Drying Cilantro – 4 Methods For Drying For Maximum Flavor

Drying Coriander Leaves

Drying cilantro isn’t a good idea for this delicate citrusy herb loses most of its flavor after drying.

Cilantro is a biennial plant that means it grows leaves in the first season, and then it flowers and dies in the second. Thus it might become necessary for you to dry the excess harvest of cilantro for future uses.

For cilantro lovers, dried or frozen leaves of this herb become handy when fresh leaves aren’t available.

How To Dry Cilantro?

Drying is the easiest method to store cilantro for a considerably long period; up to 3 years. In fact, drying an herb like cilantro is not at all a difficult thing. The only concern is that you have to wisely choose and follow the right method of drying herbs.

Begin prepping the fresh cilantro by washing it in small bunches with a colander. After washing, remove the water from leaves by using a salad spinner or by patting dry with a paper towel.

You can either dry the leaves alone or dry the leaves along with the stems.

Always use the freshly harvested herbs for drying. Do not dry refrigerated cilantro; also avoid refrigerating the dried cilantro.

Here are the four methods to dry cilantro:

Method 1:  Air Drying Cilantro

Air drying is a traditional cost-effective method of drying any herb like cilantro, parsley, and others.

Before air drying, thoroughly wash and clean the sprigs of leaves in running water and pat dry them with a paper towel. Tie up 5 each sprig of cilantro leaves with twine or string. Hang the tied bunches of cilantro upside down on a line in a well-ventilated dry place and away from direct sunshine.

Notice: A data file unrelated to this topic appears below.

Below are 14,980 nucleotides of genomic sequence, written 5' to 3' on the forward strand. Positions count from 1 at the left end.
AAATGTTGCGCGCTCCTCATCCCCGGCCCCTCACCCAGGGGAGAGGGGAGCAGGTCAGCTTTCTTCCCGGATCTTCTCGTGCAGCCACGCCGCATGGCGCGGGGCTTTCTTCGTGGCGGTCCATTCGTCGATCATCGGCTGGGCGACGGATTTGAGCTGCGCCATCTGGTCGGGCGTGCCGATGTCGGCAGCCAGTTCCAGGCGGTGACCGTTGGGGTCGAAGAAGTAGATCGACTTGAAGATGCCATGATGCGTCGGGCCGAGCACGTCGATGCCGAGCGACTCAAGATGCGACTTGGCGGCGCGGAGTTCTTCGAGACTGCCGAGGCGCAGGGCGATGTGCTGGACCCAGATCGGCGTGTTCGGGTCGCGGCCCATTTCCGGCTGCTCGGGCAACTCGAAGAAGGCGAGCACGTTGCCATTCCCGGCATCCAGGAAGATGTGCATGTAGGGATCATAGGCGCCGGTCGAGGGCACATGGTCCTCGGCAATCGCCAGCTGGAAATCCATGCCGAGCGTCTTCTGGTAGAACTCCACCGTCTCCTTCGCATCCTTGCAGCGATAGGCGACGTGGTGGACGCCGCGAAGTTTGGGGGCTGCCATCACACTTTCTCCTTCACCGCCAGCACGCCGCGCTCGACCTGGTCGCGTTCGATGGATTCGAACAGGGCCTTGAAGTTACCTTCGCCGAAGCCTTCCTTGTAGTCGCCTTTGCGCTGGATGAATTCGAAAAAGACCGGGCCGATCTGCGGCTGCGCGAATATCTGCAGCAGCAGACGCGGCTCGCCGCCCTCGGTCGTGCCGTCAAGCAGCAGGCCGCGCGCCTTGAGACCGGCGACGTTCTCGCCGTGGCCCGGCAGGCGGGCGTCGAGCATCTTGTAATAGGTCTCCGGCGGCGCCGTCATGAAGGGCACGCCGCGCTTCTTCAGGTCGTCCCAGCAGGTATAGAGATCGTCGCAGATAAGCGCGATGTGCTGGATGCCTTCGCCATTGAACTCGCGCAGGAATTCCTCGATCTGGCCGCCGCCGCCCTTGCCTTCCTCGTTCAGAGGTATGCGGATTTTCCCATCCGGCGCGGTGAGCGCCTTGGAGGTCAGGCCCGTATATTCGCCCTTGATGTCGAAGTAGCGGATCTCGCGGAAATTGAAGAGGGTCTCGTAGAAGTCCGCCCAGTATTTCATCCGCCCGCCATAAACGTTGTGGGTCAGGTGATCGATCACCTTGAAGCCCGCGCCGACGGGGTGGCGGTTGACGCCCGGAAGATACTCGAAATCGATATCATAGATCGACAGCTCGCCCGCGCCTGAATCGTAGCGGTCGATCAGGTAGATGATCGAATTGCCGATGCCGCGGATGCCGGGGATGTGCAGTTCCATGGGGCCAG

Enclose the hanging bunches of leaves in a loose paper bag for protecting the leaves. It helps to catch the leaves that fall off while drying and to prevent the formation of mold on leaves.

In the air-drying method, about two to four weeks is required for properly drying cilantro.

Related article: Can you freeze cilantro?

Method 2: Dehydrating Cilantro

A food dehydrator is specifically useful for drying herbs and vegetables. In fact, the finest quality dried herbs can be made by using dehydrators than other methods.

After cleaning and drying the cilantro leaves, place them in the trays of the dehydrator. Without piling up the leaves, keep them in a single layer. The warm air circulating in the dehydrator removes the water content from the leaves.

Make sure to keep the temperature settings of the dehydrator below 110 degrees Fahrenheit. Usually, it takes 1 to 2 hours for the cilantro to be perfectly dried in the dehydrator. After one hour check the dryness of the leaves and then test the dryness after every 30 minutes till the leaves are sufficiently dried.

Method 3: Cilantro Drying In An Oven  

Before using the oven, properly wash and clean the leaves and pat dry them with a paper towel. Place the leaves on a cookie sheet or baking tray that you have lined with parchment paper. Don’t pile up the leaves but place them in a single layer.